Facebook restarts political ad ban in Georgia following runoff votes

Site had temporarily exempted state from nationwide post-election ban ahead of Tuesday’s Senate votes

Facebook has announced it will again ban political advertising targeting users in the state of Georgia, following the election there on Tuesday.

The social media company said that, starting on Wednesday, Georgia users would again be subject to the US-wide political ad ban instated following the 3 November presidential vote. Facebook had temporarily lifted the ban in Georgia ahead of the runoff elections to allow political messaging to reach more voters.

Continue reading…

Visit the Source

This post was originally published on this site

Return to this Topic

Related Articles

Banning Trump won't fix social media: 10 ideas to rebuild our broken internet – by experts

Away from the vitriol, researchers are investigating concrete steps companies, officials and the rest of us can take to tackle the crisisIt was nearing midnight on Tuesday 12 January when the final plank of Donald Trump’s social media platform fell away. Facebook, Instagram, Twitter, Twitch, Snapchat and, finally, YouTube had all come to the same conclusion: that their platforms – multibillion dollar American companies that dominate American political discourse – could not be safely used by the president of the United States.In less than a week, a new president will take office. But considering the role social media played in elevating Trump to the presidency and its part in spreading misinformation, conspiracy theories and calls for violence, it is clear that the end of the Trump presidency won’t provide an immediate fix. There is something fundamentally broken in social media that has allowed us to reach this violent juncture, and the de-platforming of Trump is not going to address those deeper pathologies. Continue reading…

Facebook asks Australia to let it make content deals with news outlets before being hit with media code

Social media giant wants a six-month grace period for proposed code it describes as ‘complex, unpredictable and unworkable’ Facebook has asked the Australian government to consider giving digital platforms a six-month grace period to make deals with news outlets to pay for content before hitting companies with the “big stick” of the news media bargaining code.Ahead of Facebook’s appearance on Friday before a Senate committee examining the federal government’s news media and digital platforms mandatory bargaining code bill, the social media giant told the committee the code remained “complex, unpredictable and unworkable”. Continue reading…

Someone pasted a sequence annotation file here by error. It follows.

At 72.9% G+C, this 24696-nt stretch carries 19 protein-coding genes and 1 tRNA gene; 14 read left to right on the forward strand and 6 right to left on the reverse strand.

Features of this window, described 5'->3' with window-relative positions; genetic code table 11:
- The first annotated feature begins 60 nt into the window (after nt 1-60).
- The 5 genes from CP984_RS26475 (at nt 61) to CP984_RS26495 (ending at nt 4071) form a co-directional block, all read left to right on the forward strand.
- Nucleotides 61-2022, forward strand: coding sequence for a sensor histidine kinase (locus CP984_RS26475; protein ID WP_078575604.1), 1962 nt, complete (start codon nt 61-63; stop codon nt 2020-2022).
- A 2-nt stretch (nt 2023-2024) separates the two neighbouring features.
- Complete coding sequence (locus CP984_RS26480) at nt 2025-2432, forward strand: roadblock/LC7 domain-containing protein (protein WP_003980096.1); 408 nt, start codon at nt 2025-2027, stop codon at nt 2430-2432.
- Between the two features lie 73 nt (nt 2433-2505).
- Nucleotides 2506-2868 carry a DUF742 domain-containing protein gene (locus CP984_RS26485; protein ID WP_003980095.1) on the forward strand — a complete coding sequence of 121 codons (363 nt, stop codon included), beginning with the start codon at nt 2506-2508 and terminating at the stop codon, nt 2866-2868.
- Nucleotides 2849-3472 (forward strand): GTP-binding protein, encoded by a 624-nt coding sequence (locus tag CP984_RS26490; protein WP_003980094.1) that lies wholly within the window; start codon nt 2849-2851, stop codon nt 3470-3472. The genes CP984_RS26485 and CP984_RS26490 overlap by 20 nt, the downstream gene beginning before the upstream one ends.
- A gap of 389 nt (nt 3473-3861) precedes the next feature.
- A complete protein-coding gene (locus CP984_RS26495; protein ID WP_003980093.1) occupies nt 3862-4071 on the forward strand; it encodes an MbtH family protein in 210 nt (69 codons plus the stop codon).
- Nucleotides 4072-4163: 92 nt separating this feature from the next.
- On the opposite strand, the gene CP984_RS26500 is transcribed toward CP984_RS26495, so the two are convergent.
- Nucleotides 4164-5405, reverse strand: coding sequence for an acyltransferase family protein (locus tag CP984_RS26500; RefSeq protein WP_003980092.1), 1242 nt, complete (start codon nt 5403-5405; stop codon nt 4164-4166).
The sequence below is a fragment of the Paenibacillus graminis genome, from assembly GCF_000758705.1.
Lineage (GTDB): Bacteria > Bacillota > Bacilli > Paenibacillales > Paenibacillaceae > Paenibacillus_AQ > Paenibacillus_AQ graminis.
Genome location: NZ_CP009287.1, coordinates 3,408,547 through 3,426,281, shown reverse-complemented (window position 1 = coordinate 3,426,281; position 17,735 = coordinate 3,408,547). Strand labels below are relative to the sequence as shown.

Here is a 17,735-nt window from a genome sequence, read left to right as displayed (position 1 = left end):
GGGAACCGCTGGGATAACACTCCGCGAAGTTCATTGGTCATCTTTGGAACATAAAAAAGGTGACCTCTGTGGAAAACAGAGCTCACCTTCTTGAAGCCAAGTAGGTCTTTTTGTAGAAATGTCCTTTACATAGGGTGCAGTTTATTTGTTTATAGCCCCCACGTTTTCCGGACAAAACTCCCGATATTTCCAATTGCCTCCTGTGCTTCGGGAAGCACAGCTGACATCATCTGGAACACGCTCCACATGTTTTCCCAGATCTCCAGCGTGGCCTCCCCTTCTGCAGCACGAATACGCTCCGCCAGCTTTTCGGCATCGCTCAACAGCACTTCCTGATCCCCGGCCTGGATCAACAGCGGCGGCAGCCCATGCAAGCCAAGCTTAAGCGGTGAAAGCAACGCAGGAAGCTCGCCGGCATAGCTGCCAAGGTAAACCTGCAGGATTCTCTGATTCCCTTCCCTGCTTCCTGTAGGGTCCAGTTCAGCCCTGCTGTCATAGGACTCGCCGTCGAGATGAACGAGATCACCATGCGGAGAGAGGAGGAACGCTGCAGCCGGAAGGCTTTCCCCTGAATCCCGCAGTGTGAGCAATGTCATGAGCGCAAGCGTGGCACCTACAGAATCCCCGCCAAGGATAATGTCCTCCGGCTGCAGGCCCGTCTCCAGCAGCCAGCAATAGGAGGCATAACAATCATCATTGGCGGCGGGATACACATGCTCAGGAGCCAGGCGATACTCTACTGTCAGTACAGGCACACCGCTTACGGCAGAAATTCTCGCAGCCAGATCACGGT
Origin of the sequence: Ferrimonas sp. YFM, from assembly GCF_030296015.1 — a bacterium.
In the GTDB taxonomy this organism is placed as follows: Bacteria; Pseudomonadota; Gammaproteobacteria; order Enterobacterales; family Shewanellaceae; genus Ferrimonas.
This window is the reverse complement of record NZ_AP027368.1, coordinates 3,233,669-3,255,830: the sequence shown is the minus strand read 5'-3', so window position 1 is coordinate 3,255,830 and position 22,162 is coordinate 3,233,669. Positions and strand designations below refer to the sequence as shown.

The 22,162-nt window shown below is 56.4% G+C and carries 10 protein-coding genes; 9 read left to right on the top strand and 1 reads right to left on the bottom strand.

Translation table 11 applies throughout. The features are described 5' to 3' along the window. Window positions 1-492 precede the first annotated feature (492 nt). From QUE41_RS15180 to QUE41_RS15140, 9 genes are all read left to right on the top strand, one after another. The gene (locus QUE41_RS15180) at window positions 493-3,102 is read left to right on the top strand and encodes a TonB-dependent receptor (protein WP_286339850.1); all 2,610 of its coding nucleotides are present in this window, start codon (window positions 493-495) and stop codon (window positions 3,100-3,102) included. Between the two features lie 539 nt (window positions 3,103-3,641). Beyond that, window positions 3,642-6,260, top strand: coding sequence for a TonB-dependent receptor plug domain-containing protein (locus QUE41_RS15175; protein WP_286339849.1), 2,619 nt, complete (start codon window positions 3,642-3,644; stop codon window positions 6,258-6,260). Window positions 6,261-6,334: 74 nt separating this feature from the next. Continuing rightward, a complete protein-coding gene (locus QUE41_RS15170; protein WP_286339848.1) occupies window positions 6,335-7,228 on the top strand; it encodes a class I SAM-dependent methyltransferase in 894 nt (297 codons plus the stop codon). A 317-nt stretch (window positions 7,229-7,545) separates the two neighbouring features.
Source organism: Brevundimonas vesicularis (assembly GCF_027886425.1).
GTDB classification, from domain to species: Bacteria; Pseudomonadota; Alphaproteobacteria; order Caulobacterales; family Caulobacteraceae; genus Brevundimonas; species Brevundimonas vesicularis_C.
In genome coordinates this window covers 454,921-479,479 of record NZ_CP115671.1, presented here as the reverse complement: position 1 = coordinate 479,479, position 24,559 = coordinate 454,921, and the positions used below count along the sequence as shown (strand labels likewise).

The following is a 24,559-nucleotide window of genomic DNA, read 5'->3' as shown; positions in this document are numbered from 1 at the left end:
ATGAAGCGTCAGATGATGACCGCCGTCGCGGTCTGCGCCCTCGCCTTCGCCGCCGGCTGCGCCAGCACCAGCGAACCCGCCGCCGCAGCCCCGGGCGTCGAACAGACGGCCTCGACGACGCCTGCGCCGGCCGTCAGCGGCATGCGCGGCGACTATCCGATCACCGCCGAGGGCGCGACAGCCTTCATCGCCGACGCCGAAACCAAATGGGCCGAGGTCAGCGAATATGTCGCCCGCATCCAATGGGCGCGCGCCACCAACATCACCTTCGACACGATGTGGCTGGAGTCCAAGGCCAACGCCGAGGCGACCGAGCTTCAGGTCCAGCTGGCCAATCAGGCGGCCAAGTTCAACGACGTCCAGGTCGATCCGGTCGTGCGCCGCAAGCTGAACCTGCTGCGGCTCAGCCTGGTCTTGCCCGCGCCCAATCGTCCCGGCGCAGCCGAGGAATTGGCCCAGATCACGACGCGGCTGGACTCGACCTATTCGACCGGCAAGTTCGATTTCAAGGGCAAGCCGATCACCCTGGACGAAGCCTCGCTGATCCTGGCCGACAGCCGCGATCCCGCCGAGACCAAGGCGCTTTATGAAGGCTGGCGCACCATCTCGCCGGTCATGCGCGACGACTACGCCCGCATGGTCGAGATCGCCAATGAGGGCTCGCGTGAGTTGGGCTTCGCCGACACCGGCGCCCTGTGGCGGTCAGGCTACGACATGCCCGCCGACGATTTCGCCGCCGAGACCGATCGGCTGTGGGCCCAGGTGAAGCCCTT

Mark Zuckerberg and Jack Dorsey face Senate grilling over tech platforms – as it happened

Chief executives of Facebook and Twitter quizzed by judiciary committee on allegations of anti-conservative bias and handling of electionFull story: CEOs testify on alleged anti-conservative bias 8.01pm GMT That’s all, folks! Today’s hearing was called to address the way an article from the New York Post was handled on Facebook and Twitter. That was discussed, but so were other issues including how these platforms handled and will continue to handle election misinformation and whether the law shielding them from legal liability for content posted, called section 230, should be modified or repealed. 7.58pm GMT And, we end the hearing with a lengthy diatribe from Senator Marsha Blackburn of Tennessee. She is angry Facebook takes advertising money from Chinese companies like Huawei and Alibaba. Senator Blackburn wants to speak to the manager on why her posts get flagged pic.twitter.com/TVMfVlrEsY Continue reading…

Misinformation 'superspreaders': Covid vaccine falsehoods still thriving on Facebook and Instagram

Researchers say big Facebook accounts still condemn vaccines while anti-vaxxers banned from Facebook have fled to InstagramConspiracy theories and misinformation about the coronavirus vaccine are still spreading on Facebook and Instagram, more than a month after Facebook pledged it would take them down.Under pressure to contain an avalanche of falsehoods, Facebook announced on 3 December that it would ban debunked claims about the safety and efficacy of vaccines now being distributed worldwide. The company said it removed more than 12m pieces of content from Facebook and Instagram between March and October, and that it worked with factcheckers to place labels on 167 million more pieces of content over the same period. Continue reading…

Trump social media ban sparks calls for action against other populist leaders

After US president’s ban, some wonder if action will be taken against populists accused of using social media to stir chaos“I do not celebrate or feel pride,” the Twitter boss Jack Dorsey said this week after banishing Donald Trump.But for many around the world the decision brought hope: might similar action soon be taken against other populist provocateurs they accuse of using social media to stir chaos? Continue reading…

ohmTown aggregates News based on Show Topic. Still in Development.
close
open